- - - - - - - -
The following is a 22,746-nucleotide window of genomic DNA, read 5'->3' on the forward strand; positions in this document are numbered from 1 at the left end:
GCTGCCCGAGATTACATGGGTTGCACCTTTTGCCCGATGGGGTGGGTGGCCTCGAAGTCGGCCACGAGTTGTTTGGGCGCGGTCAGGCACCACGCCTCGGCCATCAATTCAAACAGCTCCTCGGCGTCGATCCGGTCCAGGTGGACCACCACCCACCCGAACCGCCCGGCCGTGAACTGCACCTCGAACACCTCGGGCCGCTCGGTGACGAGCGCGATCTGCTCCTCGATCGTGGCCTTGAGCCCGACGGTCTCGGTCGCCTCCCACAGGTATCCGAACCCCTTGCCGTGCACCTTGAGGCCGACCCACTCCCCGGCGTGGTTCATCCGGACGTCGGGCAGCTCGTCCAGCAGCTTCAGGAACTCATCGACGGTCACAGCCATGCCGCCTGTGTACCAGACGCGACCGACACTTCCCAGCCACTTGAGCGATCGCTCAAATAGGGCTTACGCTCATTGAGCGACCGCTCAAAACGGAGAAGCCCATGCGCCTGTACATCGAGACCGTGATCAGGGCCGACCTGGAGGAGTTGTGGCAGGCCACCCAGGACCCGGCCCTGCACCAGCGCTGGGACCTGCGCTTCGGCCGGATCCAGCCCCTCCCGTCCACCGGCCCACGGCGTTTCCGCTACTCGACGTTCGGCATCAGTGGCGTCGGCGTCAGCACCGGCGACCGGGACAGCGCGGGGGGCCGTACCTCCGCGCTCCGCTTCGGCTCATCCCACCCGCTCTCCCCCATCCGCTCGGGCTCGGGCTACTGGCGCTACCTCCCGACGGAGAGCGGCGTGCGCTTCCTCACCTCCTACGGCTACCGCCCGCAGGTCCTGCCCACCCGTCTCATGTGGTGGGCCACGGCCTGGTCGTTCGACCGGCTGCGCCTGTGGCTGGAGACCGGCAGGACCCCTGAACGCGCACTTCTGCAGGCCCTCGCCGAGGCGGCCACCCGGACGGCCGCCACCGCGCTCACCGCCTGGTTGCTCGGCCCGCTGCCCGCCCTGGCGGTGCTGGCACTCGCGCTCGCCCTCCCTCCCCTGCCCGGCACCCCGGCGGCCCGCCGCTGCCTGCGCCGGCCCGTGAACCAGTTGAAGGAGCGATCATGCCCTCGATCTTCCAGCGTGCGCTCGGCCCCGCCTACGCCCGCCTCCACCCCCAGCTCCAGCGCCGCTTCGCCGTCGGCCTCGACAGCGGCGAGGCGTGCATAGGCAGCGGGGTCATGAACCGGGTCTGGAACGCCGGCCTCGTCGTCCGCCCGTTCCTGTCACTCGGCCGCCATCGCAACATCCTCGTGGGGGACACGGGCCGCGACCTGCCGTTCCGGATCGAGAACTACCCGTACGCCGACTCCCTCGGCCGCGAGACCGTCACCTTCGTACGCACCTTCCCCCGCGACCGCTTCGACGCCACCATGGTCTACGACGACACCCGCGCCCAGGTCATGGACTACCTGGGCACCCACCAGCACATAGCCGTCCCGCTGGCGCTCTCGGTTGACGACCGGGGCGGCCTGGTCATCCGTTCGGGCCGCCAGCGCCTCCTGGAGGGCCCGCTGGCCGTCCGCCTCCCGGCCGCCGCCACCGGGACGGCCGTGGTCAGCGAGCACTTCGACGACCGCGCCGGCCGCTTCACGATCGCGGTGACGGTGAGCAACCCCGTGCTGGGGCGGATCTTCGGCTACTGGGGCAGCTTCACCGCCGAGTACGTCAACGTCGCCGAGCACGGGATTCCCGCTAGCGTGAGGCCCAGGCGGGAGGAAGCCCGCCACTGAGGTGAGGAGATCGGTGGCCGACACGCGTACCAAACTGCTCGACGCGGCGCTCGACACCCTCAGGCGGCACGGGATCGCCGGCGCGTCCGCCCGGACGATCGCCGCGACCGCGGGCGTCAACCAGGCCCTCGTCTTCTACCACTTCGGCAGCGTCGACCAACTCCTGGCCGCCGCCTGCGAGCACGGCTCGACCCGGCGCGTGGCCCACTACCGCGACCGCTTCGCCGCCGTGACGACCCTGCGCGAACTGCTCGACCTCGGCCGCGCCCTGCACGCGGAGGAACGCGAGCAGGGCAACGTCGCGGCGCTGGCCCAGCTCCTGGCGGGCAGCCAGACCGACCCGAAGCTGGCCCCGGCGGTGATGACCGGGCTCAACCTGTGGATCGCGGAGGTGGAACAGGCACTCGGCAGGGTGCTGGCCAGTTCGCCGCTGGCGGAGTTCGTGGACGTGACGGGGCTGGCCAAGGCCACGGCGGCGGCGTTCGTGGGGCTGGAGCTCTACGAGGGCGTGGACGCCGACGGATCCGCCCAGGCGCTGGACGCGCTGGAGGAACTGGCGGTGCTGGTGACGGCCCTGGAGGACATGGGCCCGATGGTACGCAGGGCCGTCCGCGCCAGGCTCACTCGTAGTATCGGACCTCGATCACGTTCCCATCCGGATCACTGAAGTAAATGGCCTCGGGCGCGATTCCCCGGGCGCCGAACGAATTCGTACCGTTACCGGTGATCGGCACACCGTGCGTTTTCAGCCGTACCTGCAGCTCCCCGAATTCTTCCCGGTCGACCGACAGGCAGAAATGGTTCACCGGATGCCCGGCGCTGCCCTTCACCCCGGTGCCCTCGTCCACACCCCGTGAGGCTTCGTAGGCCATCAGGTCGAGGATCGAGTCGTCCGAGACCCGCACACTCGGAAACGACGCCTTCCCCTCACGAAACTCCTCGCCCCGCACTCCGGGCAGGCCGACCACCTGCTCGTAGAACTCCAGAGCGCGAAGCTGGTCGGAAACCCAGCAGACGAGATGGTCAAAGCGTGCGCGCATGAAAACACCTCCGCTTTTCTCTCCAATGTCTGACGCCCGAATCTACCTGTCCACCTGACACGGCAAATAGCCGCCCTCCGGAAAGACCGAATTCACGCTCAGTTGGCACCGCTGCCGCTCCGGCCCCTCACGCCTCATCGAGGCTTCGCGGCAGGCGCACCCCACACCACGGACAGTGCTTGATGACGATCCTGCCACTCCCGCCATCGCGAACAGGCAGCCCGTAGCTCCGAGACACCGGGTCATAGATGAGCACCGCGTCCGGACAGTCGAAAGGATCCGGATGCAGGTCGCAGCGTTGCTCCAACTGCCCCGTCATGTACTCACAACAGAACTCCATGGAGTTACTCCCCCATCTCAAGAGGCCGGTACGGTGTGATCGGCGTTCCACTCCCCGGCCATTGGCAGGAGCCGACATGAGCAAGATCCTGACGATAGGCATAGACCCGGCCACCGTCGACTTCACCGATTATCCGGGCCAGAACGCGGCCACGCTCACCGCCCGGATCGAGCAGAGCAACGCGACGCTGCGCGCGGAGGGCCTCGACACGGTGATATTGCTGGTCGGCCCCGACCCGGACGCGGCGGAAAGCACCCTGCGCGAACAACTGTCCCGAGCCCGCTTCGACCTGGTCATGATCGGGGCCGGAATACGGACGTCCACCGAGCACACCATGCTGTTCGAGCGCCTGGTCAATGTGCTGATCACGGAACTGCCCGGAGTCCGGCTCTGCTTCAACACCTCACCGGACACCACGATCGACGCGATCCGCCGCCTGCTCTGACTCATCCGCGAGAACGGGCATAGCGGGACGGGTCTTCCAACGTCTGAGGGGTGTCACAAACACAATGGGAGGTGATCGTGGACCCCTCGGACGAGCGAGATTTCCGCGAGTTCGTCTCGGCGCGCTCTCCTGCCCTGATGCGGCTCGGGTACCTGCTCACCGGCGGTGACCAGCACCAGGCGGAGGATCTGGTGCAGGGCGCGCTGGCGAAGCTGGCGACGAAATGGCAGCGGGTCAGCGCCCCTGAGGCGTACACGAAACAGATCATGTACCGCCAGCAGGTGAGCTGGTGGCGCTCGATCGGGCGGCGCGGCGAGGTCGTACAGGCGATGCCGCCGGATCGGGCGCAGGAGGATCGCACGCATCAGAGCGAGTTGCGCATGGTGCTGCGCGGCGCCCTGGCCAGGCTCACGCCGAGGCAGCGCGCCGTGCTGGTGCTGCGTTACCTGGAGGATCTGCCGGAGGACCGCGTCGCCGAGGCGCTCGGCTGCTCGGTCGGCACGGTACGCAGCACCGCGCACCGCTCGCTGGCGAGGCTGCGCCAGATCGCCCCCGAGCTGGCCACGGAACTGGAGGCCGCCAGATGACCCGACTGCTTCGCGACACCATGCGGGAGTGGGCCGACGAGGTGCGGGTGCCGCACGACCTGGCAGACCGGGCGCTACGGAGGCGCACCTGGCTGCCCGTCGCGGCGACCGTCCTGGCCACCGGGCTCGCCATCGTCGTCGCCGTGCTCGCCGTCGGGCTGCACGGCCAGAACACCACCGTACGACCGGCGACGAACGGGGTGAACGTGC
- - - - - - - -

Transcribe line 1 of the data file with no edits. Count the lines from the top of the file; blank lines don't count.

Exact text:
The following is a 22,746-nucleotide window of genomic DNA, read 5'->3' on the forward strand; positions in this document are numbered from 1 at the left end: